Puppy Potty Training Tips – How To Successfully Stop Your Puppy From Eliminating in the House

Puppy Potty Training Tips – How To Successfully Stop Your Puppy From Eliminating in the House

Potty training your puppy can be a trying battle at times. It is much easier to accomplish when you have some dog potty training tips to follow. We want your puppy toilet training to be as painless, yet as effective as possible. This all becomes part of your general puppy training routine. Repetition is the key to achieving this, but patience is definitely needed as well.

You may need to spend some time setting the stage for this routine task. Potty training puppy should begin from the time you bring him home. Remember that a puppy aged 8 weeks old will need to eliminate more frequently than an older dog. If you can not be with your puppy during certain hours due to work or school, the purchase of a crate for your dog should be first priority.

As a rule dogs will not eliminate in their living space and they will learn to wait until they can get out of the crate. It need only be large enough to allow your dog to turn around and lie down. If the breed of puppy you have chosen is one that will grow to be considerably larger as an adult, you may want to consider buying the large crate now and modifying it with heavy cardboard or a well sanded piece of plywood or press wood that you can adjust when your puppy needs more room to move.

Become aware of a few details relating to your puppy's behavior that could indicate the need to go outside such circling or sniffing the floor. It is also a good idea to have any needed items ready ahead of time to avoid a state of confusion when it's time to take your puppy outside for another potty break.

This is a good time to use positive reinforcement and clicker training. When you are potty training your puppy and they associate the command with the required action, make the click and offer the reward or praise. You want to make sure you have treasures and your clicker on hand before opening that crate door.

The area you want your puppy to use for eliminating should be confined to one particular place in the yard. By using the same location each time you have a potty training puppy session, he will quickly make the connection between that location and what needs to be done there. You can also use a verbal command or phrase each time your dog goes outside. By simply saying "go potty" every time you are working on puppy toilet training you puppy will associate those words with the action expected of him. Soon enough you'll be able to open the door to your yard, say the word and watch your puppy follow the command.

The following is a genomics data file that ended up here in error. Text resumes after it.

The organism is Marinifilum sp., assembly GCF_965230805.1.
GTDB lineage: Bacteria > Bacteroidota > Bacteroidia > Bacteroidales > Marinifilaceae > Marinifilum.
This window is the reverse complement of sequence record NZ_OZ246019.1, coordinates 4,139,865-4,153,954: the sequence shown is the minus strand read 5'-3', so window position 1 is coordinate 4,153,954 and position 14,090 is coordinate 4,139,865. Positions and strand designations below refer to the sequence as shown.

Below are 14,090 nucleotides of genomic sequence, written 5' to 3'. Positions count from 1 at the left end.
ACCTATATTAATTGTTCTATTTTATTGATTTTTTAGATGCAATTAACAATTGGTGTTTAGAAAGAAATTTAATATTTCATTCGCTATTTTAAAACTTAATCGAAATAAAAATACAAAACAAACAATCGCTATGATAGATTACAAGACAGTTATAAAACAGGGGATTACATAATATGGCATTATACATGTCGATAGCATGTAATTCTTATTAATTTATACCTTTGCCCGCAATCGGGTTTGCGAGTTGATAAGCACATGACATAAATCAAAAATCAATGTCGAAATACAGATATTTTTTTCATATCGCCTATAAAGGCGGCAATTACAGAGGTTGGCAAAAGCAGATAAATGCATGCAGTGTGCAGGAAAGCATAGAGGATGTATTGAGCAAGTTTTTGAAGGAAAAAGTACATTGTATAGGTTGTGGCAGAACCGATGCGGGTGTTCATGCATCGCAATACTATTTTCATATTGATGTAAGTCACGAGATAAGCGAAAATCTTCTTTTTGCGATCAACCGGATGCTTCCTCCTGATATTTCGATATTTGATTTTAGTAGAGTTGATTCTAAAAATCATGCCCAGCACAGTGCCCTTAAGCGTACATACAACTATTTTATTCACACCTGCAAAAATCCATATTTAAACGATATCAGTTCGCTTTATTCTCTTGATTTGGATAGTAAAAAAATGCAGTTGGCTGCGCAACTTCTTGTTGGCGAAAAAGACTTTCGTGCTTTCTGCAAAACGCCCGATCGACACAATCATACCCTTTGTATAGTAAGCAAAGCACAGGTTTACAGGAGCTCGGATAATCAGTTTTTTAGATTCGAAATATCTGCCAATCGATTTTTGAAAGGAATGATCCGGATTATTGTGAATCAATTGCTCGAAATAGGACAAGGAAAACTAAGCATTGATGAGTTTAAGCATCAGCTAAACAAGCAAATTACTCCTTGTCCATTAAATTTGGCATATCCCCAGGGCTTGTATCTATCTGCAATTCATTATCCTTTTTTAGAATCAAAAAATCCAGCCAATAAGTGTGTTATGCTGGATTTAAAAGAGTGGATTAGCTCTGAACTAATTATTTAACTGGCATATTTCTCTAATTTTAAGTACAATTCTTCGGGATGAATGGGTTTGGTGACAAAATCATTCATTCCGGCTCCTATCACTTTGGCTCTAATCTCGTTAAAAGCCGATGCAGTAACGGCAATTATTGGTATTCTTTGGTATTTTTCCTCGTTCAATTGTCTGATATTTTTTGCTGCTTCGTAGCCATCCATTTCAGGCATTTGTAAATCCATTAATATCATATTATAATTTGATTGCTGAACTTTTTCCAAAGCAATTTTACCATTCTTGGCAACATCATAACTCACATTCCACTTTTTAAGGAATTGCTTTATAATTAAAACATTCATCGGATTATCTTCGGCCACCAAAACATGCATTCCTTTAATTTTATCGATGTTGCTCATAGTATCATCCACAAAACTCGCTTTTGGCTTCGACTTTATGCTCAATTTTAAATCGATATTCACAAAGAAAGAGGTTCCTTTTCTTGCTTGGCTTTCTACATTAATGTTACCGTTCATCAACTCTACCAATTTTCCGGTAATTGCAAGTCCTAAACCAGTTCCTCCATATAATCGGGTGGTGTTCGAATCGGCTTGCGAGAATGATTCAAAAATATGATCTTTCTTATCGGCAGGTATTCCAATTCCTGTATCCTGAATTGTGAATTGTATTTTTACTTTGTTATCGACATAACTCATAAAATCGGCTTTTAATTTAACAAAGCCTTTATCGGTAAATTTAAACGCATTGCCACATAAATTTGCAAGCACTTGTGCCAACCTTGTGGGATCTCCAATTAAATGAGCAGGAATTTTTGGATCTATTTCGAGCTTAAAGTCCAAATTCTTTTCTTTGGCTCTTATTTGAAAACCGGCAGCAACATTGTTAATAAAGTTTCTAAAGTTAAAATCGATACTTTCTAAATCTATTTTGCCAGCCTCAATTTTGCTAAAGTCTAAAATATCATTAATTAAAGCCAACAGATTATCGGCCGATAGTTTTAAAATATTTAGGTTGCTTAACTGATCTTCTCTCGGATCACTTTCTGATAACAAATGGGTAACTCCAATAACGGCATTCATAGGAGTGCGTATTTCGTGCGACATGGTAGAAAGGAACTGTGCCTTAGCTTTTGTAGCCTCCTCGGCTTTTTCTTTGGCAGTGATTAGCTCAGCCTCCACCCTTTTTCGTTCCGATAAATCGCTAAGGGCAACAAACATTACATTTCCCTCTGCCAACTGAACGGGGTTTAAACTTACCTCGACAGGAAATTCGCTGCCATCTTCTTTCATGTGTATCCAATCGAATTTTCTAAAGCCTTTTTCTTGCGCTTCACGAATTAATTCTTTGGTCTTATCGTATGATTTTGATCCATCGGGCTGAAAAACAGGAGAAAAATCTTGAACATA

The first time of the day it is important to practice puppy toilet training is when puppy first wakes up. It is an essential time since they have been crated overnight so not only do they have the need to potty, but also get a bit of exercise and stretching done. Another occasion for you to practice potty training your puppy is to take them out right before bedtime for their last potty and exercise occasion of the evening. Make sure that you continuously praise your puppy each time they correctly achieve a command. The praise they receive will be a trigger for them to willingly repeat the action.

Another puppy potty training tip is following a predetermined schedule for feeding so you will learn to graduate when your puppy needs to go outside. Usually it will take somewhere between 30-45 minutes after eating for your puppy or dog to need to go outside. By keeping track of times between eating / drinking and eliminating you will soon have a good idea how long to wait until it's time to go outside.